Air Transat’s 1,500 flight attendants have voted 65 per cent in favour of accepting a new collective agreement.
The five-year contract, retroactive to November 2010 when the previous contract expired, contains improvements to the company pension plan — a point the union is claiming victory on. The plan will see both employee and employer contributions based on employees’ annual salaries improve from two per cent to five per cent.
“Thanks to the support and involvement of our flight attendants, our union was able to attain its negotiating goals,” said president of the Air Transat Component of the Canadian Union of Public Employees (CUPE) Nathalie Stringer. “We're particularly pleased with the improvements in our retirement plan.”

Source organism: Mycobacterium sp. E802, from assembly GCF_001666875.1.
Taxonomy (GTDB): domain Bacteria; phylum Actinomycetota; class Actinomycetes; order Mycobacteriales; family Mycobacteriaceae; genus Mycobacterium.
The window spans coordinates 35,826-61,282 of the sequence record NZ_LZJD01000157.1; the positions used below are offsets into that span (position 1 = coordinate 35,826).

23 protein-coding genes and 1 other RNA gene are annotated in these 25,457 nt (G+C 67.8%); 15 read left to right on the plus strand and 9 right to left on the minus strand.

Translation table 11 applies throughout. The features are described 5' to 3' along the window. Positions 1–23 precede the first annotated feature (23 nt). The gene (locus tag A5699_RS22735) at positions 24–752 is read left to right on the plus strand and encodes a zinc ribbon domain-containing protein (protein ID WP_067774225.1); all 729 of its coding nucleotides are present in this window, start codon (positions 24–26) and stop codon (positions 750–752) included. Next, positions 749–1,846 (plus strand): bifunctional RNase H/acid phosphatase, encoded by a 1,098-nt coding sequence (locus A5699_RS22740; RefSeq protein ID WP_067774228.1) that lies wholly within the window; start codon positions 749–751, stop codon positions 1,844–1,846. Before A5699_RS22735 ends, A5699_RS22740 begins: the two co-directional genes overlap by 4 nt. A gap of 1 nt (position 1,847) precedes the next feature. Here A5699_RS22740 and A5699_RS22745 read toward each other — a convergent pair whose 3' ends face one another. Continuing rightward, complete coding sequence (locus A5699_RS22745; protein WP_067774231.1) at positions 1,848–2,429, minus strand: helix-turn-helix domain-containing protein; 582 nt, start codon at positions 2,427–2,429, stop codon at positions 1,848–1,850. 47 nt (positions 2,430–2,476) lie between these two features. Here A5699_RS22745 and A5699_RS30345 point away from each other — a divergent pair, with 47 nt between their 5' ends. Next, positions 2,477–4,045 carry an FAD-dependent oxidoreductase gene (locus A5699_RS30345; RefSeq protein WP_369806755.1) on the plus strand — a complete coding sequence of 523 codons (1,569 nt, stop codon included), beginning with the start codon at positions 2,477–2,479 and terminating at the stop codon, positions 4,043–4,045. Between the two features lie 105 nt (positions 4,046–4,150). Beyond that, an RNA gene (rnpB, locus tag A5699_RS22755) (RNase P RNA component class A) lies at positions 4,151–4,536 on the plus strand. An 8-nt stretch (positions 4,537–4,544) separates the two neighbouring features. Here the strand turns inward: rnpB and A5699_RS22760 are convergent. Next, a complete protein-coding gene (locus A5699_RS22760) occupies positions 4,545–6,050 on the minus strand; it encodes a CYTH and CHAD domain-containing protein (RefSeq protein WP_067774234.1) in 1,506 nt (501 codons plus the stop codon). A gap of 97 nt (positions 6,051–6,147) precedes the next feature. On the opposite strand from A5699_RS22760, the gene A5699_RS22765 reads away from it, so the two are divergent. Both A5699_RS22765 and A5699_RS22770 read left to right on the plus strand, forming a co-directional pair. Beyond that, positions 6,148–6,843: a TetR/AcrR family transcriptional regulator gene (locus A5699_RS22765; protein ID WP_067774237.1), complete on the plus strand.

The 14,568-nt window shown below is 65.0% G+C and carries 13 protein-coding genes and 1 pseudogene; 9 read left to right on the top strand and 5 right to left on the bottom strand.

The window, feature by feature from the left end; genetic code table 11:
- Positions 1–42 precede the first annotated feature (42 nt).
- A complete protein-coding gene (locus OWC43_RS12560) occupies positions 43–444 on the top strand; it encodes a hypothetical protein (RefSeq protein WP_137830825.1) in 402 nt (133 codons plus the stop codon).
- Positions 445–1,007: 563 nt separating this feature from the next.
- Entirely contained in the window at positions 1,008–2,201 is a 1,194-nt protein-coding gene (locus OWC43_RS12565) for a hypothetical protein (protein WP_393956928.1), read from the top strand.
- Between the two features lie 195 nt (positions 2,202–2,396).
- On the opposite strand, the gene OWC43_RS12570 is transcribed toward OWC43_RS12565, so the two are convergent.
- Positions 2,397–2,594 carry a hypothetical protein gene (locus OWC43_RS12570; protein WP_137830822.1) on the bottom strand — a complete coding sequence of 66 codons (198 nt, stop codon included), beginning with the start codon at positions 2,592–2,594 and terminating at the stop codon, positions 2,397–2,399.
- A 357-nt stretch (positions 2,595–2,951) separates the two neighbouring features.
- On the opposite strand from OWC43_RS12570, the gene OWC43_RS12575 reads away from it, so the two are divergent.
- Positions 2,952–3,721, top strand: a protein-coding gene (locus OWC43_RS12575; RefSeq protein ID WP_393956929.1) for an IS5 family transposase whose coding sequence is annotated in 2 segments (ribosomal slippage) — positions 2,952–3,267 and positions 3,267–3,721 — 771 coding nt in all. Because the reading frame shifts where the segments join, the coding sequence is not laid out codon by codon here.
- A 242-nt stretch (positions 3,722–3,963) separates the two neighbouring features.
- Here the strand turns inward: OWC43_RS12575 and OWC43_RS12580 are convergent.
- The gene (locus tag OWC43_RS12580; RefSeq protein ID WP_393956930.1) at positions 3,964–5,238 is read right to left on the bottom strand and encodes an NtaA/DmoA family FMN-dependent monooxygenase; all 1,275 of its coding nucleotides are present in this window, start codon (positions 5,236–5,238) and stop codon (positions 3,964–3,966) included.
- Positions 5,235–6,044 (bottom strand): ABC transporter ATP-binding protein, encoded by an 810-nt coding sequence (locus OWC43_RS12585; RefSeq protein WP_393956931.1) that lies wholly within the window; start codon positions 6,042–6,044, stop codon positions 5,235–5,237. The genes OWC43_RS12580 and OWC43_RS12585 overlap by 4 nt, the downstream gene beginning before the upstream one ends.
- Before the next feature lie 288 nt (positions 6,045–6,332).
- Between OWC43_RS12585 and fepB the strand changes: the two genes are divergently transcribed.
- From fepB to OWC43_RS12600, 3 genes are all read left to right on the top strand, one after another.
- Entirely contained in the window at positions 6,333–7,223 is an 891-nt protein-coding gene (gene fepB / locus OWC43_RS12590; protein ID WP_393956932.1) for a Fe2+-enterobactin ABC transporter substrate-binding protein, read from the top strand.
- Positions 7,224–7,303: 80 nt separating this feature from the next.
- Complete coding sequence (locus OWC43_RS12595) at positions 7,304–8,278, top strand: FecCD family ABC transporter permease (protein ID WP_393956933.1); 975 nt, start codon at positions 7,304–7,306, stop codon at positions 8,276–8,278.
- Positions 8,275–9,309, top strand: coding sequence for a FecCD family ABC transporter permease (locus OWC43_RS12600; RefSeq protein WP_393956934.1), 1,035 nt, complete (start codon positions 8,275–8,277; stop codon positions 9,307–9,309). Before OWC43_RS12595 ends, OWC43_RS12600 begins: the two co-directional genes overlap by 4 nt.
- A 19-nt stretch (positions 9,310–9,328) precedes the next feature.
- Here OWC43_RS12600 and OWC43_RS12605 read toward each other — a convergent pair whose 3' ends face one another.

Tentatively reached in July, the agreement also contains total lump sum and wage increases totaling 12 per cent over five years, according to a release issued by the union. Additionally, maximum shift length will remain at 14 hours, not the 15 hours that the airline initially requested.
"We are happy with the agreement reached with the flight attendants," said president and CEO of Air Transat Allen B. Graham in a press release.
In mid-June, 95 per cent of the flight attendants rejected a contract offer and voted 93 per cent in favour of giving a strike mandate. No strike date was set.
Earlier this week, the Air Canada Component of CUPE, representing about 6,800 flight attendants, reached a tentative deal with the airline. Details are yet to be released.
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